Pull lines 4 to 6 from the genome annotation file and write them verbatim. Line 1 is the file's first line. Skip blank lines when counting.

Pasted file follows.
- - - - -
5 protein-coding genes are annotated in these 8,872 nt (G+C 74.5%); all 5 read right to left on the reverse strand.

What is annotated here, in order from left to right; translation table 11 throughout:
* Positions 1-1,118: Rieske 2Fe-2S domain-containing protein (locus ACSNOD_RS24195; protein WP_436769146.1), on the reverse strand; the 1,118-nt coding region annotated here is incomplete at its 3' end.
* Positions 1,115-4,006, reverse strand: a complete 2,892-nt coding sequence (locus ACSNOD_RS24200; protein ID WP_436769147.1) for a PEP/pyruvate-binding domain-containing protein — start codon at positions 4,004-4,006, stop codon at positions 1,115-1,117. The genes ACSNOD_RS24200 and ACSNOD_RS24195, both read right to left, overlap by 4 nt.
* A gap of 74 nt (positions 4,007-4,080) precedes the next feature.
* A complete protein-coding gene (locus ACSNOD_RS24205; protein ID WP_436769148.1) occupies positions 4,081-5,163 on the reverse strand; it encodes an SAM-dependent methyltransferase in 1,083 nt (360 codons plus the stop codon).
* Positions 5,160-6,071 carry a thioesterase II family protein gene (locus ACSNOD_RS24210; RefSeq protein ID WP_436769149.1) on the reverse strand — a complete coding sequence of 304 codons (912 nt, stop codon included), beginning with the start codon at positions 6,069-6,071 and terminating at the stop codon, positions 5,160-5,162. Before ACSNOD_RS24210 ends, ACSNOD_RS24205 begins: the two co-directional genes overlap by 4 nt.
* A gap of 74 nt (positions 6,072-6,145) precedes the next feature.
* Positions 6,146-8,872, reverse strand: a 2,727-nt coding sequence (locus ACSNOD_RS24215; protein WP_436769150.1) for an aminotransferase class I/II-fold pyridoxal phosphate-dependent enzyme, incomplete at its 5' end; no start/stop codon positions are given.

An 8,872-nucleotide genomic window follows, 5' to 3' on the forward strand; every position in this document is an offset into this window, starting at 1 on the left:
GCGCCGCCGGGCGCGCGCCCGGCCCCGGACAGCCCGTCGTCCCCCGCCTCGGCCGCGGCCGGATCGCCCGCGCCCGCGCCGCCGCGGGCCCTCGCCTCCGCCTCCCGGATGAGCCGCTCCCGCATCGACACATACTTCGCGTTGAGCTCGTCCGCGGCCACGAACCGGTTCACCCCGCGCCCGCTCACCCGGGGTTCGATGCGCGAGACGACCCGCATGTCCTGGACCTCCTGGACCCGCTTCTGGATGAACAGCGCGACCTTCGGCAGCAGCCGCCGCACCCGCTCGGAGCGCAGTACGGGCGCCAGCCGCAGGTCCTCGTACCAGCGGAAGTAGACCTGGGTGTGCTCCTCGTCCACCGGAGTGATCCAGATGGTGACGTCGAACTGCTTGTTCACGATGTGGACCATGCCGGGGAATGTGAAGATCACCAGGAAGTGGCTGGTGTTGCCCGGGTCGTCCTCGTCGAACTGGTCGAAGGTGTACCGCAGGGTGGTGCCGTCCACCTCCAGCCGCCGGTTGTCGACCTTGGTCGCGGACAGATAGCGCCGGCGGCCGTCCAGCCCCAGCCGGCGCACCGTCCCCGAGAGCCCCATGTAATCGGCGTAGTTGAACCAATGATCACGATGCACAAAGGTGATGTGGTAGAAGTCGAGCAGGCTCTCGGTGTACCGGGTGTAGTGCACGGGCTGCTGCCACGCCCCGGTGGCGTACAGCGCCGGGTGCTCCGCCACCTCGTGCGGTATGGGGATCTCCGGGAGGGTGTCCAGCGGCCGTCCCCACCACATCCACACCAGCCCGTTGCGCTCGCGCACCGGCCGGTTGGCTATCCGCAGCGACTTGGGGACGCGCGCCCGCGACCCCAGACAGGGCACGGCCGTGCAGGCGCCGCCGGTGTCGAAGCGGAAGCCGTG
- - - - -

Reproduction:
* Positions 1,115-4,006, reverse strand: a complete 2,892-nt coding sequence (locus ACSNOD_RS24200; protein ID WP_436769147.1) for a PEP/pyruvate-binding domain-containing protein — start codon at positions 4,004-4,006, stop codon at positions 1,115-1,117. The genes ACSNOD_RS24200 and ACSNOD_RS24195, both read right to left, overlap by 4 nt.
* A gap of 74 nt (positions 4,007-4,080) precedes the next feature.
* A complete protein-coding gene (locus ACSNOD_RS24205; protein ID WP_436769148.1) occupies positions 4,081-5,163 on the reverse strand; it encodes an SAM-dependent methyltransferase in 1,083 nt (360 codons plus the stop codon).